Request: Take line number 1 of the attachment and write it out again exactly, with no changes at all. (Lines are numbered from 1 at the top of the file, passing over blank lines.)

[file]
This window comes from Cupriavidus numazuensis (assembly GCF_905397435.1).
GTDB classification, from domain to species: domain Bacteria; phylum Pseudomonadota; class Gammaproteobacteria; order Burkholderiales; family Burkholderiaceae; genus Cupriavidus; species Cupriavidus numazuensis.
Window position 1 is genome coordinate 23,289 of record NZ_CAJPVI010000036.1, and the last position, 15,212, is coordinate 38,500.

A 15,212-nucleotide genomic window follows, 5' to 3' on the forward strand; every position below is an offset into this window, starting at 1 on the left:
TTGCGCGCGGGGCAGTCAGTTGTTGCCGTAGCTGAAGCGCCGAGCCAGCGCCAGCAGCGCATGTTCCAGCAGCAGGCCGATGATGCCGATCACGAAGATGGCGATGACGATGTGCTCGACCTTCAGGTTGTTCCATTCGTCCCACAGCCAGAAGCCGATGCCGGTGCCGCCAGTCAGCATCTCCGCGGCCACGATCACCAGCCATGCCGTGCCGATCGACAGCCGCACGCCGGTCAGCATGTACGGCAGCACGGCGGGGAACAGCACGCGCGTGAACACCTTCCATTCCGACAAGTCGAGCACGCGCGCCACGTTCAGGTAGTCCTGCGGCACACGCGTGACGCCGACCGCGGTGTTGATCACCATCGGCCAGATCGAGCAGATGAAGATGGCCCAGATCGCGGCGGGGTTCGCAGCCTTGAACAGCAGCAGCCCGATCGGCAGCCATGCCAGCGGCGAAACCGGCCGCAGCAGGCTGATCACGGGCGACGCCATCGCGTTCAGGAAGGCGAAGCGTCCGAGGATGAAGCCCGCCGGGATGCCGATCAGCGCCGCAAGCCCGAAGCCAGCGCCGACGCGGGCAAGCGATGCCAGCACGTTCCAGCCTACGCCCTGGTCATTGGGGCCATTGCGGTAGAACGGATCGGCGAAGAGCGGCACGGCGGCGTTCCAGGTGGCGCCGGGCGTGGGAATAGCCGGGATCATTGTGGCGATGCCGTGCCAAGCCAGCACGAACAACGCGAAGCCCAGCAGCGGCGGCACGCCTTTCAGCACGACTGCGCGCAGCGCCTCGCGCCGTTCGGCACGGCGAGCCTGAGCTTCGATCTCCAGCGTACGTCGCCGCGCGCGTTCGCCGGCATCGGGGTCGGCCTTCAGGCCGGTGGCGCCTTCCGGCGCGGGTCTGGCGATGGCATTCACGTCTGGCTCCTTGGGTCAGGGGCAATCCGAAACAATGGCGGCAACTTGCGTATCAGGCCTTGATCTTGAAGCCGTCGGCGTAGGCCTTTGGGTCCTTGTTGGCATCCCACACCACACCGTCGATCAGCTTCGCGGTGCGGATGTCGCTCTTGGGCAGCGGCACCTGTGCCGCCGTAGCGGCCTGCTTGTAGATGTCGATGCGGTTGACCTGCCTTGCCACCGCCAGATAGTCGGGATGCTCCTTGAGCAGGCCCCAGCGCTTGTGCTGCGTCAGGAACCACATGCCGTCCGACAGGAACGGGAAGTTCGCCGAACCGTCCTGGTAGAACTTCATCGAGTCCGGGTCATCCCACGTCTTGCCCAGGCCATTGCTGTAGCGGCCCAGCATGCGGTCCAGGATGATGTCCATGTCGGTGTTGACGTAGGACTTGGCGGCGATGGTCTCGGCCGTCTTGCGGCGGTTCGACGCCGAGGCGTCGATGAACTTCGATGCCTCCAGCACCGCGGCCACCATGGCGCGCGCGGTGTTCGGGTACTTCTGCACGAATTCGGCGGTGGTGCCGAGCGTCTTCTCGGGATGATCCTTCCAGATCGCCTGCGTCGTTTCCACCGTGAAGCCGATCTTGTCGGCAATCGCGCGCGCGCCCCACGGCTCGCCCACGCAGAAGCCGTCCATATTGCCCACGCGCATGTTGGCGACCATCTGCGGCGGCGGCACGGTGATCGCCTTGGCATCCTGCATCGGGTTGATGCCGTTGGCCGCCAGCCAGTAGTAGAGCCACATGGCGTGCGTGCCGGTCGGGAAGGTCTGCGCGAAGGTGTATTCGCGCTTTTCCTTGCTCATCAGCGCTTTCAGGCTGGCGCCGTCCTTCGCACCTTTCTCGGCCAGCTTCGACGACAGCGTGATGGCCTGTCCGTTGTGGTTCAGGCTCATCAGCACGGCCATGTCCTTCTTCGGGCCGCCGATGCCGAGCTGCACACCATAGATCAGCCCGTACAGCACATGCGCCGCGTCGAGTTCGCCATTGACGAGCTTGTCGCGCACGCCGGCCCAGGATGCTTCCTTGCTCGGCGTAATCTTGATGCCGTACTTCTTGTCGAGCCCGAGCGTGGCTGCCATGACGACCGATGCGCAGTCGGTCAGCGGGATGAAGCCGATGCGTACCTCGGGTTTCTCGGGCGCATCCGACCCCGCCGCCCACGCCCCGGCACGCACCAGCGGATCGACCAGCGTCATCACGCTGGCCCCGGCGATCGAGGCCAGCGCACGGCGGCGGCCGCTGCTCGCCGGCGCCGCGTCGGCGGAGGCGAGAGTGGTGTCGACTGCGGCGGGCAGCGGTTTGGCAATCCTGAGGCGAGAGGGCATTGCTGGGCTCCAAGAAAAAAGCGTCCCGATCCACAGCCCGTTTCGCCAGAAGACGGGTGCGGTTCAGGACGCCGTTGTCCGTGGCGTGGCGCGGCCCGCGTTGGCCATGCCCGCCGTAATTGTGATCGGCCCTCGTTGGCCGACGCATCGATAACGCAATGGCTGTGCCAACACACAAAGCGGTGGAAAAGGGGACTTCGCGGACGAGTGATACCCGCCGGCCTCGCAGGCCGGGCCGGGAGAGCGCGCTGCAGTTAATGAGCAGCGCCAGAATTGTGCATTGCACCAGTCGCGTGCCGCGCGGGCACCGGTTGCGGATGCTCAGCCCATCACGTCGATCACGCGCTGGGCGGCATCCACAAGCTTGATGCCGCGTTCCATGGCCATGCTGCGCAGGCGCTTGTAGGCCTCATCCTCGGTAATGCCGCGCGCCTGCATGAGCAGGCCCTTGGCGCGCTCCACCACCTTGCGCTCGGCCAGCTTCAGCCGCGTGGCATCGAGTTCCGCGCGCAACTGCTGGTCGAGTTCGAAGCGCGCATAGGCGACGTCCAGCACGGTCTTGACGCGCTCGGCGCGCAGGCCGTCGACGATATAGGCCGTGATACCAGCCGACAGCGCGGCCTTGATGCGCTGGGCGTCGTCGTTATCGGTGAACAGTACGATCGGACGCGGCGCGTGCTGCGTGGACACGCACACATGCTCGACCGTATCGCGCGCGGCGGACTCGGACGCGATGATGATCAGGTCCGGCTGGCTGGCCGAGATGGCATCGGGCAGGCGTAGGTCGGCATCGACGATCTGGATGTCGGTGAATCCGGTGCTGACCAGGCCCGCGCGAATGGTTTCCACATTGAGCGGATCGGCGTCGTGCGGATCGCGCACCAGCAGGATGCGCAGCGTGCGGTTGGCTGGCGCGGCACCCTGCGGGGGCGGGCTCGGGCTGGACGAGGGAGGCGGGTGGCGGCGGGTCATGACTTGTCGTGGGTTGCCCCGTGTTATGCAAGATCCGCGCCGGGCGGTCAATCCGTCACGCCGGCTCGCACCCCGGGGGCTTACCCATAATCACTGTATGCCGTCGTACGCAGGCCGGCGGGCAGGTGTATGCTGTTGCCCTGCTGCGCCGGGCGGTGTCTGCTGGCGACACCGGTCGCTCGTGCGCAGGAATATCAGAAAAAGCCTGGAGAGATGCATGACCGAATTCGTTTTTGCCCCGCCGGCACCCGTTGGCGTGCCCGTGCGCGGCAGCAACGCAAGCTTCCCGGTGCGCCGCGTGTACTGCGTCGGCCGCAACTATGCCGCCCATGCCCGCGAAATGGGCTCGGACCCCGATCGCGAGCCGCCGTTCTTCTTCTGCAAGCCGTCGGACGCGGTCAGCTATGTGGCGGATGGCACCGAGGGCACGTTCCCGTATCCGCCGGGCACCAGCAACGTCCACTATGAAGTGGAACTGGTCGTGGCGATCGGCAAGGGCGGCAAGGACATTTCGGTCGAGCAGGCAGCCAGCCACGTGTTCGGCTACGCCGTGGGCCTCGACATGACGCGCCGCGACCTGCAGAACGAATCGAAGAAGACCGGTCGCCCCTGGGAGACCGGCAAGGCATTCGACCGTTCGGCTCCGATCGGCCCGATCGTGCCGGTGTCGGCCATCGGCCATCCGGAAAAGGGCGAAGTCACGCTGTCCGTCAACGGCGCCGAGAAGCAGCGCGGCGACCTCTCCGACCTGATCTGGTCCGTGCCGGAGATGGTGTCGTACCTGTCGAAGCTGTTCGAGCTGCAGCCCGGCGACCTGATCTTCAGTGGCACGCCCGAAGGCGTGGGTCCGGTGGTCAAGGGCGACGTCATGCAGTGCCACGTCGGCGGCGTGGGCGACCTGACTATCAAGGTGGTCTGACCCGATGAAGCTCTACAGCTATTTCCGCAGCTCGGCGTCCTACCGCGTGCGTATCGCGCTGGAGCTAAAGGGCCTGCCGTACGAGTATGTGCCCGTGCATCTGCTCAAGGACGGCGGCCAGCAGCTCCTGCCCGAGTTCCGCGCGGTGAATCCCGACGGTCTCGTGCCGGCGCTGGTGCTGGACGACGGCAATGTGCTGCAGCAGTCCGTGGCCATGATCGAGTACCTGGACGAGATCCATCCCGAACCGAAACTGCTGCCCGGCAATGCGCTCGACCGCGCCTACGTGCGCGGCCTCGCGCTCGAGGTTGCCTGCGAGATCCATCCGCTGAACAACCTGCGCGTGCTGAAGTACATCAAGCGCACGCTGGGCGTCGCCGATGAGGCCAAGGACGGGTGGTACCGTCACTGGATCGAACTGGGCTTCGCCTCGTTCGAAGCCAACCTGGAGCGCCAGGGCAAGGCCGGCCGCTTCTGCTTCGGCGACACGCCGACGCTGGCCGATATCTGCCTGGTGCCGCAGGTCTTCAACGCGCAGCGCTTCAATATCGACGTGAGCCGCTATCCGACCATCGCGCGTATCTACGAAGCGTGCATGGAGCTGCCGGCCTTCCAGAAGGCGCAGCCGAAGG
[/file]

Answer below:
This window comes from Cupriavidus numazuensis (assembly GCF_905397435.1).